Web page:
top of page

7 Questions on Leadership with Sona Mamyan

Name: Sona Mamyan

Title: CEO

Oranisation: Mamble LLC

Born and living in Yerevan, Armenia.

Educational background of business management.

Career path - product management -> finance controlling, digital marketing -> business management

Unique skill combo: Marketing + Data + Engineering + Management

Happy mom of a 7-year old son. Mentoring Armenian Youth from Regions.

Thank you to the 2,000 leaders who’ve generously done the 7 Questions on Leadership!

I hope Sona's answers will encourage you in your leadership journey. Enjoy!


Jonno White

1. What have you found most challenging as a leader?

Prioritizing genuine curiosity about life.

As a leader you get drown into discussions of non-curious, egocentric people a lot, that's energy and time consuming.

2. How did you become a leader? Can you please briefly tell the story?

Management and leadership was my career choice, I've graduated both bachelors and masters of business administration.

I have become a worthy leader by covering main aspects of management as a professional first.

I have started from founding and business development of a company with 23(!) shareholders including myself as a newly grad student. It was a disaster, but I've made a lot of awesome connections and network.

That network helped me move to financial controlling department of a large telecom company with worldwide presence. Here I've learned a lot about how large companies operate and make money and most importantly - that working for a large company is not my dream career.

Knowing my abilities better I've moved to my next role of product management and development for a revolutionary customer queue and appointment management SaaS solution.

In 2015 Digital Marketing was a new fancy term in Armenia, I've jumped on the first opportunity to work for a US-based company as a digital marketing associate first, local marketing team lead next, here I've learned how to manage six figure digital budgets.

I finally came to the point where I've felt confident enough to get back to my "roots" of business management and administration and I am now leading and co-owning an engineering first digital growth consulting agency - Mamble.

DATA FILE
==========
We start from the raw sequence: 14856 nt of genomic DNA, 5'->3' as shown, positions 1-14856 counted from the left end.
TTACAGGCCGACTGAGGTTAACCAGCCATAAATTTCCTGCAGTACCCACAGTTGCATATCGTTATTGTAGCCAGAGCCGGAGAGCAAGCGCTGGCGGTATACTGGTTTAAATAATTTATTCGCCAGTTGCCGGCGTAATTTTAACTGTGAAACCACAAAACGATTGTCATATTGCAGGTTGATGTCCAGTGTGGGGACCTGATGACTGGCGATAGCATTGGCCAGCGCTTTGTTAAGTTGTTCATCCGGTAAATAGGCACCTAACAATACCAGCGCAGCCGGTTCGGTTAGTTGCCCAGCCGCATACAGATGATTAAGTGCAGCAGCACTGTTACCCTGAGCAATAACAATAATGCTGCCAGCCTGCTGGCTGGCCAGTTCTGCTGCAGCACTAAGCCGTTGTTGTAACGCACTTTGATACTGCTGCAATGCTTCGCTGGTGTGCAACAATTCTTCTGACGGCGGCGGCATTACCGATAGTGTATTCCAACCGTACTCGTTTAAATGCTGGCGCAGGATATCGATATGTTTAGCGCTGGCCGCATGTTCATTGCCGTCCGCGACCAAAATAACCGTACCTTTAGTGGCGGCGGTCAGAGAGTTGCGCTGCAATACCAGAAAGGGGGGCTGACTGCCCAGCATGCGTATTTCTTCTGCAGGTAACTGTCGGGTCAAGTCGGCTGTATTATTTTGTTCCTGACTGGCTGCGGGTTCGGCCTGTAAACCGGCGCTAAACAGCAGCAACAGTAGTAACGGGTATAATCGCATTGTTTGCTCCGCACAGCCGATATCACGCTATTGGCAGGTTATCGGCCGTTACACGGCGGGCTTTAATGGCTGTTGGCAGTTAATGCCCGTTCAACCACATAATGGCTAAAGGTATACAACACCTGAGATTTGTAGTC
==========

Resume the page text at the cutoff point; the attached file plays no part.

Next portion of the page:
3. How do you structure your work days from waking up to going to sleep?

I start my work by deciding on two things for the day:

Context mix: e.g. I am 80% CEO, 10% Mom, 5% Daughter and 5% Mentor for today.

Abstraction level: E.g.

- As a CEO as work on company OKRs today, or get in touch with 3 new contacts, or I review everything the team waits for feedback

- As a Mom I am an "intern" - we're doing everything my kid decides on

- As a Daughter I am an "assistant/consultant" helping my mom overcome the challenges of planning for Dad's BD

- As a Mentor I am a "personal coach" explaining time management to one of my mentees.

The rest of the day - I execute and have plan.

Deciding on Context Mix and Abstraction levels helps me stay in the moment, enjoy the day and be efficient.

4. What's a recent leadership lesson you've learned for the first time or been reminded of?

Leadership is also about letting go.

I tend to take my team too close to my heart, which gets on the way when it's time to make a business-driven decisions for the sake of the whole team and company future.

5. What's one book that has had a profound impact on your leadership so far? Can you please briefly tell the story of how that book impacted your leadership?

"The 6 Types of Working Genius" by Patrick Lencioni

This made me realize why people get excited and frustrated about their work, why some people enjoy their work and some feel like in non-stop burnout mood.

The book helps to find the sources of getting and losing energy in work and in life and can be really useful for understanding and managing team dynamics.

6. If you could only give one piece of advice to a young leader, what would you say to them?

Stay curious! Leading people without genuine curiosity in people and things is like driving a car without engine.

Don't rush to manage, try first, be in as many shoes as you can.

7. What is one meaningful story that comes to mind from your time as a leader, so far?

I learn a lot from my kid, the most valuable leadership lessons come to me from my conversations with my son. Not that's he's got great leadership skills of knowledge, but because I believe that genuine curiosity is the most powerful instrument and ability that humans have. Kids are the best source of tapping into how a truly and naturally curious minds work.

bottom of page